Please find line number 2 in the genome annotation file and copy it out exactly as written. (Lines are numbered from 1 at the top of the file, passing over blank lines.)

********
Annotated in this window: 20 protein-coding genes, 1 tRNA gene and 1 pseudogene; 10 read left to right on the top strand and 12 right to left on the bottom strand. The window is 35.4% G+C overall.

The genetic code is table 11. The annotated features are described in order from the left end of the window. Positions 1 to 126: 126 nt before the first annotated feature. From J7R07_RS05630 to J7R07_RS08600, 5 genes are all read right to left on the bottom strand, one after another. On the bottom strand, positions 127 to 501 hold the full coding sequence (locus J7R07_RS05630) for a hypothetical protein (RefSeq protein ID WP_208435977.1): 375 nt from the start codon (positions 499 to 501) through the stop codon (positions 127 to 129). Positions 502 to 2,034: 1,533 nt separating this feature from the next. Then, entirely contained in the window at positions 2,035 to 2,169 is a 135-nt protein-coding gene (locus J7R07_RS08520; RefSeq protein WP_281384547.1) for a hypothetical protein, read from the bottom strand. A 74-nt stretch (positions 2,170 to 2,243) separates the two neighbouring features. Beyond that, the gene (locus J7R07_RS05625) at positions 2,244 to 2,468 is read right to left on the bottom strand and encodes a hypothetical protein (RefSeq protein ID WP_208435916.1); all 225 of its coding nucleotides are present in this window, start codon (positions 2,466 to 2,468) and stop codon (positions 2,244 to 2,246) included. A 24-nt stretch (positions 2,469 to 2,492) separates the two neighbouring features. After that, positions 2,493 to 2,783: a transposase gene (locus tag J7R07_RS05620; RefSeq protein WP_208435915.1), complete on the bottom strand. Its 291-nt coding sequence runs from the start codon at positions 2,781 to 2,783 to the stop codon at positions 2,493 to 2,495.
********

The genetic code is table 11. The annotated features are described in order from the left end of the window. Positions 1 to 126: 126 nt before the first annotated feature. From J7R07_RS05630 to J7R07_RS08600, 5 genes are all read right to left on the bottom strand, one after another. On the bottom strand, positions 127 to 501 hold the full coding sequence (locus J7R07_RS05630) for a hypothetical protein (RefSeq protein ID WP_208435977.1): 375 nt from the start codon (positions 499 to 501) through the stop codon (positions 127 to 129). Positions 502 to 2,034: 1,533 nt separating this feature from the next. Then, entirely contained in the window at positions 2,035 to 2,169 is a 135-nt protein-coding gene (locus J7R07_RS08520; RefSeq protein WP_281384547.1) for a hypothetical protein, read from the bottom strand. A 74-nt stretch (positions 2,170 to 2,243) separates the two neighbouring features. Beyond that, the gene (locus J7R07_RS05625) at positions 2,244 to 2,468 is read right to left on the bottom strand and encodes a hypothetical protein (RefSeq protein ID WP_208435916.1); all 225 of its coding nucleotides are present in this window, start codon (positions 2,466 to 2,468) and stop codon (positions 2,244 to 2,246) included. A 24-nt stretch (positions 2,469 to 2,492) separates the two neighbouring features. After that, positions 2,493 to 2,783: a transposase gene (locus tag J7R07_RS05620; RefSeq protein WP_208435915.1), complete on the bottom strand. Its 291-nt coding sequence runs from the start codon at positions 2,781 to 2,783 to the stop codon at positions 2,493 to 2,495.